Touring the Scenic Loop Drive at Grand Teton National Park only takes about an hour and a half to accomplish if no stops are made, but in this majestic setting that is nearly impossible to do! Nobody is in a hurry at Grand Teton, simply because this park is in a very remote location and it takes a long time just to arrive. Once there, the urge to experience as much as possible takes over and any kind of strict travel itinerary gets tossed out the window. The Scenic Loop Drive may only be 43 miles long, yet there is so much to experience along the way that it is best to plan on spending the better part of a day touring this road!
During my visit, the heavy overcast weather obscured the picturesque views of the Grand Teton Mountains early in the morning, but some sunshine was expected closer to noon. This was all the reason needed for breaking camp later than usual and not being in a hurry to do the Scenic Loop Drive. Seeing the sunlight breaking through the clouds and lighting up the towering mountain peaks was something to look forward to. Getting as close to the mountains as possible at the perfect moment ended up being the goal that overcast morning. The easiest way to accomplish this was to tour Teton Park Road, which is the first half of the Scenic Loop Drive.
The 43 mile Scenic Loop Drive consists of touring the entire Teton Park Road and then a section of Highway 191 that returns to the starting point. The drive can start near Moose Junction at the south end or by the Jackson Lake Dam in the north end of the park. Points of interest can be found all along both halves of the touring loop, so an entire day can easily be spent taking all the sights in.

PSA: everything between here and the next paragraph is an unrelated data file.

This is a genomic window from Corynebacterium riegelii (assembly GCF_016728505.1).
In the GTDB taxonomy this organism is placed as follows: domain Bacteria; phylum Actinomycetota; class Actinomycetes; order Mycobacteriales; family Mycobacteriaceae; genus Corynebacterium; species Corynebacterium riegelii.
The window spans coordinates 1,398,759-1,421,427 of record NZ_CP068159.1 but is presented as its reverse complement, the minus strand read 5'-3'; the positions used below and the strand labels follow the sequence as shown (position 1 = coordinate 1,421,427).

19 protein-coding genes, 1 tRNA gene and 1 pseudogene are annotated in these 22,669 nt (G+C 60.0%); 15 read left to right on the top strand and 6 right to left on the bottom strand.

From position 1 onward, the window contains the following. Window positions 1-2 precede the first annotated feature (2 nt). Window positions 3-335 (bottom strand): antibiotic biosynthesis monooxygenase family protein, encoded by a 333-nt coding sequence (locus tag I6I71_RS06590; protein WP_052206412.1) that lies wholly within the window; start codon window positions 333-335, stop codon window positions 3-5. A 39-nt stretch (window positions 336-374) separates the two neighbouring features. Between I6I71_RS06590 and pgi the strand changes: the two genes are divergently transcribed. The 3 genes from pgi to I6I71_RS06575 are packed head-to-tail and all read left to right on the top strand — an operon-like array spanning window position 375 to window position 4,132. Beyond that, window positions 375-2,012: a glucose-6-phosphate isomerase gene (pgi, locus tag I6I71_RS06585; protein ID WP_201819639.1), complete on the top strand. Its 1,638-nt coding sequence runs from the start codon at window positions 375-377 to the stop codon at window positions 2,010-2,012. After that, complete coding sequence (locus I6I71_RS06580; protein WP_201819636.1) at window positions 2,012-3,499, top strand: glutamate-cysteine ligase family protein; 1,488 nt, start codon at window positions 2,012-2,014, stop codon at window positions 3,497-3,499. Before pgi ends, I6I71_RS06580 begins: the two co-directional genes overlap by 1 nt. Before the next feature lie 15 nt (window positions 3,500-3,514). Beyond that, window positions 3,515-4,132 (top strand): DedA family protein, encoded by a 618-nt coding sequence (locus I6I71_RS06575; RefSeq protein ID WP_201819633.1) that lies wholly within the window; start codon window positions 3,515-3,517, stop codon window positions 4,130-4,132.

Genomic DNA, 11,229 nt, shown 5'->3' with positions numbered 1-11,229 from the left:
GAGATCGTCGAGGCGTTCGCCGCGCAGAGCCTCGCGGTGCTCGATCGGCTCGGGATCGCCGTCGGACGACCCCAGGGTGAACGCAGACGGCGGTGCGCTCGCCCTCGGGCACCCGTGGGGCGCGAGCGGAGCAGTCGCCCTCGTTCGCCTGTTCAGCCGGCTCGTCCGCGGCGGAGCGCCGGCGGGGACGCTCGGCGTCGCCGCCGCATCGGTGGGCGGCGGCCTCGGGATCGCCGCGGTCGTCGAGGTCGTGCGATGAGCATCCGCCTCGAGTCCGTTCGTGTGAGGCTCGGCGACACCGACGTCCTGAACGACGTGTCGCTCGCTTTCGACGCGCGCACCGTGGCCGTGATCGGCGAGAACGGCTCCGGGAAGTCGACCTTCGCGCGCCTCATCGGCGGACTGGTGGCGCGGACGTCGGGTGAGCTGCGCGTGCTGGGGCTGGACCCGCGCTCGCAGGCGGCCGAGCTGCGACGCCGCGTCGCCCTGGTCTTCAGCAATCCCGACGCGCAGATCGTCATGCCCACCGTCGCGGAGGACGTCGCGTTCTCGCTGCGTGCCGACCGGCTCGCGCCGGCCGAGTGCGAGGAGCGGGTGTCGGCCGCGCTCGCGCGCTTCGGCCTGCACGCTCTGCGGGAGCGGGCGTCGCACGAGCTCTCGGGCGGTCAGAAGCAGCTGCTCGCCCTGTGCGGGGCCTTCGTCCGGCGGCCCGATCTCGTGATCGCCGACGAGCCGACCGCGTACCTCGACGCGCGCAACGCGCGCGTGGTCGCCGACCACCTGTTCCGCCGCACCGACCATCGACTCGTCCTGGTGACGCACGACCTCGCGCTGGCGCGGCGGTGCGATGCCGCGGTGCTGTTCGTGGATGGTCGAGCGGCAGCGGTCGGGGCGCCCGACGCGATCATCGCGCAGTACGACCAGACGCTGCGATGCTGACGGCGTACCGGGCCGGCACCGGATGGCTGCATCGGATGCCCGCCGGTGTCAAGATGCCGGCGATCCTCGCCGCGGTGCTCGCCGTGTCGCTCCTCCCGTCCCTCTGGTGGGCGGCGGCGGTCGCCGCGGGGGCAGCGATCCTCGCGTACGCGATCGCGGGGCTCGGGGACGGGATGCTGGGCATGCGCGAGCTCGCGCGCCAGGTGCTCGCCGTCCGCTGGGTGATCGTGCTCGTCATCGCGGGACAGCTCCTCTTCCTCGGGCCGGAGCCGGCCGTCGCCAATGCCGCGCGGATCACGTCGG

There are several roadside scenic overlooks, lodges, lakes and wildlife viewing areas to be found and each is well worth checking out. Many of the best hiking trailheads can be found along Teton Park Road near the mountains, while Highway 191 parallels the Snake River wilderness, which is a fly fishing haven. Both roads offer views of the high plains where grazing wild herd animals are often spotted. In order to see the bears, all that a visitor needs to do is walk down just about any hiking trail and sooner or later a bear will likely show itself in the distance. Close encounters with bears are something to avoid, because the bears are big and dangerous in this neck of the woods.
The weather was miserable during my autumn season Scenic Loop Drive tour and the wildlife for the most part was sheltered under cover, so there was not much to be seen along the road. After starting near Moose Junction in mid morning, the timing was good for catching a few glimmers of sunlight on the Grand Teton Mountains, but that did not last long. The drizzling rainy weather returned and soon after arriving at Jackson Dam, the rain started coming down in buckets. It was then that I decided to head north through Yellowstone to Montana and save the Highway 191 part of the Scenic Drive Loop for a later date.
Doing the Scenic Loop Tour upon arrival is a good way to become familiar with Grand Teton National Park. If you seek great hiking trails and up close mountain views, then touring the Teton Park Road section of the loop will be the way to go. If trout fishing on the Snake River sounds like a dream come true, then touring the Highway 191 section of the loop will be high on the list. Even when the weather is unfavorable, Grand Teton can still be a great experience and driving the long touring loop certainly is a good option for a rainy day!
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